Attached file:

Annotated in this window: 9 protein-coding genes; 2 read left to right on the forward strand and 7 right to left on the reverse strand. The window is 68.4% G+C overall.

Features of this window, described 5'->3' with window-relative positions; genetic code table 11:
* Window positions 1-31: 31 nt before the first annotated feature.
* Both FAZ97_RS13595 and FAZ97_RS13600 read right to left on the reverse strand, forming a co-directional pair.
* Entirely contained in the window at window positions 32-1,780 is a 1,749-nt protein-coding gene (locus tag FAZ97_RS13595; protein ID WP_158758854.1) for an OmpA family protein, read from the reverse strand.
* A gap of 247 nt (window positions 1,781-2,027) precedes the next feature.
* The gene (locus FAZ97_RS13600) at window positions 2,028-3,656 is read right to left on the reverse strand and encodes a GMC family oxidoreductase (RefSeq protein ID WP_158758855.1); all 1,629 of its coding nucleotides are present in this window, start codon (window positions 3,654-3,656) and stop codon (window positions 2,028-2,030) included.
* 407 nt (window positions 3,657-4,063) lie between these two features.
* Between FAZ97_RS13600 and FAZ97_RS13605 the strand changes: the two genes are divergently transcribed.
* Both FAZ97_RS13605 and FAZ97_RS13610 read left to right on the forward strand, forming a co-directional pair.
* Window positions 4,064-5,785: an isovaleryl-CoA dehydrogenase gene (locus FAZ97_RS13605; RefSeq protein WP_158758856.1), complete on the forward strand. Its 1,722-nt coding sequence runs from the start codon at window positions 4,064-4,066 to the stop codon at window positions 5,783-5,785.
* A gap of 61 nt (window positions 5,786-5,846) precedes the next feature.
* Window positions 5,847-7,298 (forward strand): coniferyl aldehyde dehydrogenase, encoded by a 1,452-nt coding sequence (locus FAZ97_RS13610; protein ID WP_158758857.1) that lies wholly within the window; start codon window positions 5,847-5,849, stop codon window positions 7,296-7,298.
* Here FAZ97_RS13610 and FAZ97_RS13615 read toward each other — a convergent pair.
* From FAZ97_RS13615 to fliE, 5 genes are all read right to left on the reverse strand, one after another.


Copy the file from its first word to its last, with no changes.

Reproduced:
Annotated in this window: 9 protein-coding genes; 2 read left to right on the forward strand and 7 right to left on the reverse strand. The window is 68.4% G+C overall.

Features of this window, described 5'->3' with window-relative positions; genetic code table 11:
* Window positions 1-31: 31 nt before the first annotated feature.
* Both FAZ97_RS13595 and FAZ97_RS13600 read right to left on the reverse strand, forming a co-directional pair.
* Entirely contained in the window at window positions 32-1,780 is a 1,749-nt protein-coding gene (locus tag FAZ97_RS13595; protein ID WP_158758854.1) for an OmpA family protein, read from the reverse strand.
* A gap of 247 nt (window positions 1,781-2,027) precedes the next feature.
* The gene (locus FAZ97_RS13600) at window positions 2,028-3,656 is read right to left on the reverse strand and encodes a GMC family oxidoreductase (RefSeq protein ID WP_158758855.1); all 1,629 of its coding nucleotides are present in this window, start codon (window positions 3,654-3,656) and stop codon (window positions 2,028-2,030) included.
* 407 nt (window positions 3,657-4,063) lie between these two features.
* Between FAZ97_RS13600 and FAZ97_RS13605 the strand changes: the two genes are divergently transcribed.
* Both FAZ97_RS13605 and FAZ97_RS13610 read left to right on the forward strand, forming a co-directional pair.
* Window positions 4,064-5,785: an isovaleryl-CoA dehydrogenase gene (locus FAZ97_RS13605; RefSeq protein WP_158758856.1), complete on the forward strand. Its 1,722-nt coding sequence runs from the start codon at window positions 4,064-4,066 to the stop codon at window positions 5,783-5,785.
* A gap of 61 nt (window positions 5,786-5,846) precedes the next feature.
* Window positions 5,847-7,298 (forward strand): coniferyl aldehyde dehydrogenase, encoded by a 1,452-nt coding sequence (locus FAZ97_RS13610; protein ID WP_158758857.1) that lies wholly within the window; start codon window positions 5,847-5,849, stop codon window positions 7,296-7,298.
* Here FAZ97_RS13610 and FAZ97_RS13615 read toward each other — a convergent pair.
* From FAZ97_RS13615 to fliE, 5 genes are all read right to left on the reverse strand, one after another.